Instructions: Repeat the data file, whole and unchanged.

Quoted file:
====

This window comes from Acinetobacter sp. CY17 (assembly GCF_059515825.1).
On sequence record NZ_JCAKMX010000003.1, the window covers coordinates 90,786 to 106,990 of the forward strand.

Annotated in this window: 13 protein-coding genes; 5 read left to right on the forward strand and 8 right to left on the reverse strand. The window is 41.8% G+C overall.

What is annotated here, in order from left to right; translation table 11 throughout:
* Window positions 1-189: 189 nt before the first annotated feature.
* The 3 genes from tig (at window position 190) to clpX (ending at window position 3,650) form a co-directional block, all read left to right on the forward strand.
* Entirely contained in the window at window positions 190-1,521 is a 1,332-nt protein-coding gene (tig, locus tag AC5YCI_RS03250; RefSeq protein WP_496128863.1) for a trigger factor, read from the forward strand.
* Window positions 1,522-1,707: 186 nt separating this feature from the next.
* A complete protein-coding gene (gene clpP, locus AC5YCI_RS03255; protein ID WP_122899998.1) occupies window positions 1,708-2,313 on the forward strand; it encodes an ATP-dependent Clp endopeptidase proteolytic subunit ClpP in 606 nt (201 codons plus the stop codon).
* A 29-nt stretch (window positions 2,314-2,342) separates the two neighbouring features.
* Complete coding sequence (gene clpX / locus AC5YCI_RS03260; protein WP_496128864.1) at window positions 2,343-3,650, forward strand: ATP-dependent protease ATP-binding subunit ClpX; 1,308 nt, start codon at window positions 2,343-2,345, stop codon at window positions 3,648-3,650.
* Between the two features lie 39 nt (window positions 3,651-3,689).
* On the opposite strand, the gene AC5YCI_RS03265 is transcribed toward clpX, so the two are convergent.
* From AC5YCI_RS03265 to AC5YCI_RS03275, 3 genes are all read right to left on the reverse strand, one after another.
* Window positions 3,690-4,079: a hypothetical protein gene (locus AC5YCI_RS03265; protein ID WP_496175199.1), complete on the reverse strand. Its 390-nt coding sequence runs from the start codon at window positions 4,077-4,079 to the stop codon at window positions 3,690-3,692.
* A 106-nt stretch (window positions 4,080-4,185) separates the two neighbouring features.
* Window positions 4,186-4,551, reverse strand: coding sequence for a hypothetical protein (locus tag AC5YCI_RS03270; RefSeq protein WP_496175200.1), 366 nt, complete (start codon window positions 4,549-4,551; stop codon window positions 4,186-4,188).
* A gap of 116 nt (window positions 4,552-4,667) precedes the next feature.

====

This window comes from Acinetobacter sp. CY17 (assembly GCF_059515825.1).
On sequence record NZ_JCAKMX010000003.1, the window covers coordinates 90,786 to 106,990 of the forward strand.

Annotated in this window: 13 protein-coding genes; 5 read left to right on the forward strand and 8 right to left on the reverse strand. The window is 41.8% G+C overall.

What is annotated here, in order from left to right; translation table 11 throughout:
* Window positions 1-189: 189 nt before the first annotated feature.
* The 3 genes from tig (at window position 190) to clpX (ending at window position 3,650) form a co-directional block, all read left to right on the forward strand.
* Entirely contained in the window at window positions 190-1,521 is a 1,332-nt protein-coding gene (tig, locus tag AC5YCI_RS03250; RefSeq protein WP_496128863.1) for a trigger factor, read from the forward strand.
* Window positions 1,522-1,707: 186 nt separating this feature from the next.
* A complete protein-coding gene (gene clpP, locus AC5YCI_RS03255; protein ID WP_122899998.1) occupies window positions 1,708-2,313 on the forward strand; it encodes an ATP-dependent Clp endopeptidase proteolytic subunit ClpP in 606 nt (201 codons plus the stop codon).
* A 29-nt stretch (window positions 2,314-2,342) separates the two neighbouring features.
* Complete coding sequence (gene clpX / locus AC5YCI_RS03260; protein WP_496128864.1) at window positions 2,343-3,650, forward strand: ATP-dependent protease ATP-binding subunit ClpX; 1,308 nt, start codon at window positions 2,343-2,345, stop codon at window positions 3,648-3,650.
* Between the two features lie 39 nt (window positions 3,651-3,689).
* On the opposite strand, the gene AC5YCI_RS03265 is transcribed toward clpX, so the two are convergent.
* From AC5YCI_RS03265 to AC5YCI_RS03275, 3 genes are all read right to left on the reverse strand, one after another.
* Window positions 3,690-4,079: a hypothetical protein gene (locus AC5YCI_RS03265; protein ID WP_496175199.1), complete on the reverse strand. Its 390-nt coding sequence runs from the start codon at window positions 4,077-4,079 to the stop codon at window positions 3,690-3,692.
* A 106-nt stretch (window positions 4,080-4,185) separates the two neighbouring features.
* Window positions 4,186-4,551, reverse strand: coding sequence for a hypothetical protein (locus tag AC5YCI_RS03270; RefSeq protein WP_496175200.1), 366 nt, complete (start codon window positions 4,549-4,551; stop codon window positions 4,186-4,188).
* A gap of 116 nt (window positions 4,552-4,667) precedes the next feature.